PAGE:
The first region-wide trial of its kind rolled out the automated pill dispensers to over 250 people andconcluded on 31st March 2012. The results are impressive.
|Project Executive Summary|
1. The pill dispenser is highly effective in helping vulnerable adults remember to take their medication. Of those asked, 96% said it worked and resulted in improved health, more independence and a better quality of life
2. Although the device is aimed at people with poor memory such as those with Alzheimer’s and dementia, it also benefited patients with Parkinson’s, mental health issues, learning difficulties, physical difficulties, patients with long-term medical conditions on a daily pill regime, and the visually impaired
3. The data collected showed significant savings have been achieved. In total the participants generated savings of £431k, an average of £1,700 per person over a six month period
4. The two largest areas of savings are from reductions in medication prompting visits at the patient’s home and reduced hospital re-admissions for those on the pill dispenser. Home visits amounted to £107k i.e. 52% of total social care savings, and hospital admissions amounted to £151k and i.e. 68% of total health savings
The multi-agency pilot includes 53 people who had been in hospital after failing to properly take their medicine in the six months before the scheme. After the pilot, Not a single patient was readmitted since starting to use the pill dispenser.
In the case of those 53 people alone, 371 bed days (1) were freed up and the NHS saved a total £94,605 against an investment of £10,865. The cost per patient was £205, but the saving per patient in terms of social care and NHS costs was £1,700 over six months.
The project involves a GP prescribing the device or a Social Worker assessing suitability, a pharmacist dispensing it and social care staff advising and embedding the scheme into care plans. The trial is funded by the NHS Innovation Fund and Improvement and Efficiency West Midlands.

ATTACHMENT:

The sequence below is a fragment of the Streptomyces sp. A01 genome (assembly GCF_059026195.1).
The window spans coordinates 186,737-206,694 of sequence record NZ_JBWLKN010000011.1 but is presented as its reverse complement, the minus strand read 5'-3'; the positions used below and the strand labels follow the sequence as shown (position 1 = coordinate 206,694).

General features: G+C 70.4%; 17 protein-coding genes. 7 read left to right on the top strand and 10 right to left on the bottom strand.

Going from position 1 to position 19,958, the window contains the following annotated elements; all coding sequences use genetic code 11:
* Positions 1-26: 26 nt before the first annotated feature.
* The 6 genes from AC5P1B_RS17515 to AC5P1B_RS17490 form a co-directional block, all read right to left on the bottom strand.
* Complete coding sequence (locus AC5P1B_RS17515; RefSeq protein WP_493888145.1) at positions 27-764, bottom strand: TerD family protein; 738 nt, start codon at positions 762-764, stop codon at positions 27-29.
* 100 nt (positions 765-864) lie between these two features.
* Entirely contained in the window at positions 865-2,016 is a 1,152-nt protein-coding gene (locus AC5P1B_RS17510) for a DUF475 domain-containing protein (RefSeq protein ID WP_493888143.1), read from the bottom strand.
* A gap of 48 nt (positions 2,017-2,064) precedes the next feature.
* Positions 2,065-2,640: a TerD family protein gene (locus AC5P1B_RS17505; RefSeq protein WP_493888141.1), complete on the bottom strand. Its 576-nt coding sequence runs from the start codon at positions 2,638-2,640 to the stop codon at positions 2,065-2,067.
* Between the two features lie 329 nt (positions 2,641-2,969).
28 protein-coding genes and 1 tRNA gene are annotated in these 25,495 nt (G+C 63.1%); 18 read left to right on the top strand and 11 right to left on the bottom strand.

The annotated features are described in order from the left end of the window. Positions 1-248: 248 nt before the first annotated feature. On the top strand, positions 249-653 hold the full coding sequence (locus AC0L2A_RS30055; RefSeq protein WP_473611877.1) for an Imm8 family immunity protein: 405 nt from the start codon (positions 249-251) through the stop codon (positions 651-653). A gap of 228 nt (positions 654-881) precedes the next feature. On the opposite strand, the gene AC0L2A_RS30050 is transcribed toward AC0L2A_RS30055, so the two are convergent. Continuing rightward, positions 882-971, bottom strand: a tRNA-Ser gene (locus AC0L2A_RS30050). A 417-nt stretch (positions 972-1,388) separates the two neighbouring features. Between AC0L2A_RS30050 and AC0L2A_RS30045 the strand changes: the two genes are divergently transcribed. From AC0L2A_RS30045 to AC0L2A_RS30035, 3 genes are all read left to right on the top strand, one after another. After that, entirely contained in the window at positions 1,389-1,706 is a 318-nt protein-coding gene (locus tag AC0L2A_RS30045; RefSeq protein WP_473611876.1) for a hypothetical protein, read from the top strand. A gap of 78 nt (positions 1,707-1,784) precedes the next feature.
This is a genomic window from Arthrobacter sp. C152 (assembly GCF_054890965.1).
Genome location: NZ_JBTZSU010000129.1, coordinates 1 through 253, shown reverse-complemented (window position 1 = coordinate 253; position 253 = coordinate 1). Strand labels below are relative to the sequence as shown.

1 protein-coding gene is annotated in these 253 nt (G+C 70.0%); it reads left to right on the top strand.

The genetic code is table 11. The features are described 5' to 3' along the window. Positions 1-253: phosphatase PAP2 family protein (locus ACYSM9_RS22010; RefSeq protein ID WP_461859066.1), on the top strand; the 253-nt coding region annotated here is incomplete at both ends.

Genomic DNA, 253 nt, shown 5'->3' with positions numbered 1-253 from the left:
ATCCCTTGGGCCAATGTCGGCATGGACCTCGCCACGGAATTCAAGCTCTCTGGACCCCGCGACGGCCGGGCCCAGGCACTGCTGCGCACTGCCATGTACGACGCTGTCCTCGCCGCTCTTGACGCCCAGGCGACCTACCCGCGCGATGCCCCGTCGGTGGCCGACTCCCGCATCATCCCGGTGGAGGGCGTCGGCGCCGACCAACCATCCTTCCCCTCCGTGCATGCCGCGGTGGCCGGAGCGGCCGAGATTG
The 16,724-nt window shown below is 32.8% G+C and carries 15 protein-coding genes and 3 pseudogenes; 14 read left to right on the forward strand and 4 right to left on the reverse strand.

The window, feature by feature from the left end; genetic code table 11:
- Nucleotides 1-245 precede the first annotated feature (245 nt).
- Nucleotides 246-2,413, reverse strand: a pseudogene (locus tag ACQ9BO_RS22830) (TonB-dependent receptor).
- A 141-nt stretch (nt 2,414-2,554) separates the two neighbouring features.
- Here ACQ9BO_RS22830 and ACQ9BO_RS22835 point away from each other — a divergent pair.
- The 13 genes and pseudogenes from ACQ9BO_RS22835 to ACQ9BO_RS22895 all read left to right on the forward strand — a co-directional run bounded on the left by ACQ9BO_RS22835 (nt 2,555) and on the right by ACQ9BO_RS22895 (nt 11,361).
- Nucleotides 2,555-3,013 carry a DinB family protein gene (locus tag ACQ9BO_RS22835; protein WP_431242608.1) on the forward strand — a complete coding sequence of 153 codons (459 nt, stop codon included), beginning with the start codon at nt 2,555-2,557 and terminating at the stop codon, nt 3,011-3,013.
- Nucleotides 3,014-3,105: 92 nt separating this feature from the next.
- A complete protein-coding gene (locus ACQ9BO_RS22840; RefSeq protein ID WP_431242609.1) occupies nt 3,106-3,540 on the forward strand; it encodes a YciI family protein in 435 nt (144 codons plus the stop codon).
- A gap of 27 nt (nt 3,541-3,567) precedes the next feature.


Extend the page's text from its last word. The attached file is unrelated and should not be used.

People who fail to correctly take prescribed drugs risk their health and independence. Research shows the costs of admissions resulting from patients not taking prescribed medicines was estimated to be between £36m and £197m in 2006-07
“Poor medication adherence puts enormous strain on the NHS and local authority budgets, not to mention ruining people’s quality of life and ability to live independently,” says Matt Bowsher, Head of Adult Social Care at Improvement and Efficiency West Midlands.
The pilot has so far involved people with dementia, visual impairments, mental health issues, Parkinsons and people with learning disabilities.
John Barber, an 84-year-old from Dudley with dementia, described the dispenser as “dead easy” in a short film about the Project produced in September 2010. John, whose daily medication included tablets for his diabetes and his he
art, explains: “The bell rings, the red light shines, you lift it up and turn it forwards and it is already pre-set. Tablets in the mouth - gone!”
Dr Dawn Moody, a GP with a special interest in geriatric medicine who works at Leek Moorlands Hospital and Waterhouses medical practice, both in Staffordshire Moorlands, is involved in the trial. Dr Moody says: “The automatic pill dispensers can have a very dramatic impact upon medication compliance and safety for frail older people, leading to increased safety, reduced hospital admissions and thus improving quality of life. Our involvement has also provided excellent new opportunities to improve communication and sharing of ideas with colleagues in adult social care and is acting as a catalyst for the wider development of joint working initiatives.”
Patients at Dr Moody’s practice who participated included someone with a memory impairment who was hospitalised after an accidental overdose of a paracetamol-based painkiller and another person with a memory condition who suffered falls, being unable to regulate blood pressure or blood sugar levels.
The pre-programmed dispenser, around 19cm in diameter, dispenses pills at pre-programmable times during the day and consists of a movable carousel divided into 29 sections containing tablets. The dispenser sounds when it is time to take medicine and can connect to personal alarms and telephone monitoring systems, alerting carers if someone fails to take medicines on time.
Assistive technology, as the scheme illustrates, can support people’s independence. “Creative use of technology is an essential component of supporting people to regain control over their lives,” says Paul Davies executive director of adult social care and inclusion at Walsall council and regional lead for assistive technology at the Association of Directors of Adult Social Services (ADASS).
We have produced an easy read summary for people interested in the findings from the Project, please click here to access.
If you would like to replicate the Project you can access a full technical report with process documentation here.
To read the case study, please click here.
To access a video featuring patient John Barber, please click here.